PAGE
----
The social loafing effect occurs when individual performance is not directly visible; it blends into the group effort. When there is an involvement of many people, individual performance will start reducing. Social loafing occurs when an individual is doing less when working in a group, as opposed to putting forth full effort if they were alone.

Social loafing has interesting implications. In groups, we tend to hold back not only in terms of participation but also in terms of accountability. Nobody wants to take the rap for the misdeeds or poor decisions of the whole group. If a team member feels their impact will not be worth much – especially in a large team – they may decide to back off and enjoy the ride at the expense of the others.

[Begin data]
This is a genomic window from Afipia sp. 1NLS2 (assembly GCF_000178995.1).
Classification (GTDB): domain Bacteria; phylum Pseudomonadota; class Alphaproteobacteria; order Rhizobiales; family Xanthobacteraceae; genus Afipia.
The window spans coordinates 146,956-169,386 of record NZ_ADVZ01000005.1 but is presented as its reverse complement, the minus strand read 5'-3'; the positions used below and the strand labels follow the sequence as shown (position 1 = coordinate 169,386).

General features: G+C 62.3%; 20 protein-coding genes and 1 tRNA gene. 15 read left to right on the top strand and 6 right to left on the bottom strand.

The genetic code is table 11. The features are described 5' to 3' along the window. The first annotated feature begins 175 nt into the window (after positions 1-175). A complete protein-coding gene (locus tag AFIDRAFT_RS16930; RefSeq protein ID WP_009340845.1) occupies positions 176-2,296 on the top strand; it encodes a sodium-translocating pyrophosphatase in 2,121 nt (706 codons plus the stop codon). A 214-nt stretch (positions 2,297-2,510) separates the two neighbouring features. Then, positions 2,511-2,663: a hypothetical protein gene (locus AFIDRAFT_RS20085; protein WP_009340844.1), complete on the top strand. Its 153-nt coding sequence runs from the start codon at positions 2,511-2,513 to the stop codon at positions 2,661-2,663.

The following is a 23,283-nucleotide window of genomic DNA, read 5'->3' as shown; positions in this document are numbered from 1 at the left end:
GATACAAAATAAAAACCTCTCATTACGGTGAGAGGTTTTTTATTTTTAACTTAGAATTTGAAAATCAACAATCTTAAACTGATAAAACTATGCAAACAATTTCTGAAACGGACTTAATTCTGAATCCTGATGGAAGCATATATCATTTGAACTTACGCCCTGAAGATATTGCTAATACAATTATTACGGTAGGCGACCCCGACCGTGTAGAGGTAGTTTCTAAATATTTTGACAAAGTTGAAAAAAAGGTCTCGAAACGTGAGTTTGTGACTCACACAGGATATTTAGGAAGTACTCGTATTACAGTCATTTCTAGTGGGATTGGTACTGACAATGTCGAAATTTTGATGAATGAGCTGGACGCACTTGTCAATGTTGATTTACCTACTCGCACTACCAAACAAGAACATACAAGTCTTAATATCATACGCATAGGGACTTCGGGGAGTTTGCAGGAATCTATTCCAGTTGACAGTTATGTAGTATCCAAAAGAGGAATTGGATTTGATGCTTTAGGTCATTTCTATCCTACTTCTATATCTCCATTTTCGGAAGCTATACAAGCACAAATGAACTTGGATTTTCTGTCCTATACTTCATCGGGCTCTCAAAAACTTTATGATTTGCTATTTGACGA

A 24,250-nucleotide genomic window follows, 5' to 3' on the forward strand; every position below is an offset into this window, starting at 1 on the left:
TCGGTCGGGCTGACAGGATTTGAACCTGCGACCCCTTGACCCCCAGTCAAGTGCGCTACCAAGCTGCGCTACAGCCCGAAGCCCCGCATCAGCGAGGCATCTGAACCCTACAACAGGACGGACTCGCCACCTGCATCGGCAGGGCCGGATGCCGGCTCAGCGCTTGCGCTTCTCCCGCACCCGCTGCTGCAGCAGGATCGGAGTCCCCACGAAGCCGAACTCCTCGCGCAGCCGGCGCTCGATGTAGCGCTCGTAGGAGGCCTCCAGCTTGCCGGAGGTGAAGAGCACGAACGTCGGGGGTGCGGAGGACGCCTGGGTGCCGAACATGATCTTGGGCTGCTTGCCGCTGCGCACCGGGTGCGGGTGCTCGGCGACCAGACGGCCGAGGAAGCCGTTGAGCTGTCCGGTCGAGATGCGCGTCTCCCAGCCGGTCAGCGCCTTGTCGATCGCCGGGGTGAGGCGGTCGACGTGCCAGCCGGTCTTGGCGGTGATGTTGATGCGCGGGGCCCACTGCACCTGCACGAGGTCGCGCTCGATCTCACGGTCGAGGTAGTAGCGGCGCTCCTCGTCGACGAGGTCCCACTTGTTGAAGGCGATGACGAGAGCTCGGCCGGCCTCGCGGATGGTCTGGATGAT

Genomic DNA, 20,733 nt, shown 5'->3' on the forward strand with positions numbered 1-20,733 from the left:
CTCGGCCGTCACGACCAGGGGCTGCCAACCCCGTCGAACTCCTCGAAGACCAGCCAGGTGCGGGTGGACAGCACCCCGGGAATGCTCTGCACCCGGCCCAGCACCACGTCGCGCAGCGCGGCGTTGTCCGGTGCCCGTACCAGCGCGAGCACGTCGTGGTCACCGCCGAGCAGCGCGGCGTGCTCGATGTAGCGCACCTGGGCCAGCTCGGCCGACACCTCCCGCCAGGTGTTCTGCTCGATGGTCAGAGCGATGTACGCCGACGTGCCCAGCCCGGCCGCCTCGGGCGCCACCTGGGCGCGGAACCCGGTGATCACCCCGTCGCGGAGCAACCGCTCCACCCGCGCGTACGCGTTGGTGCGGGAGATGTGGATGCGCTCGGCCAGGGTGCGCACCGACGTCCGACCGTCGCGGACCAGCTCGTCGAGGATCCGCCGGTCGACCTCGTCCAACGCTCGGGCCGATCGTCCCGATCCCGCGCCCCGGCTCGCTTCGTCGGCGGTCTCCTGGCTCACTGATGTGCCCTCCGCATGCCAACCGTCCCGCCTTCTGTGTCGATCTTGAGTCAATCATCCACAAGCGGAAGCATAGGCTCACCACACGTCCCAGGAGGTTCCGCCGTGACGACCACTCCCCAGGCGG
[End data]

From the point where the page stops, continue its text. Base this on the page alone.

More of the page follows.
Investment – When a large group of people involves in the decision-making of an investment opportunity, and the decision goes wrong. Then no one will be ready to take responsibility. We should not involve large numbers of people in the decision-making process. And if large numbers of people get involved then we need to make sure that each person is accountable for their decision.

The disadvantages of groups can be mitigated by making individual performances as visible as possible. Reward and punishment for each member of a large group can help to reduce the effects of social loafing.

This entire series will be review with various examples from books which are Thinking, Fast and Slow and The Art of Thinking Clearly.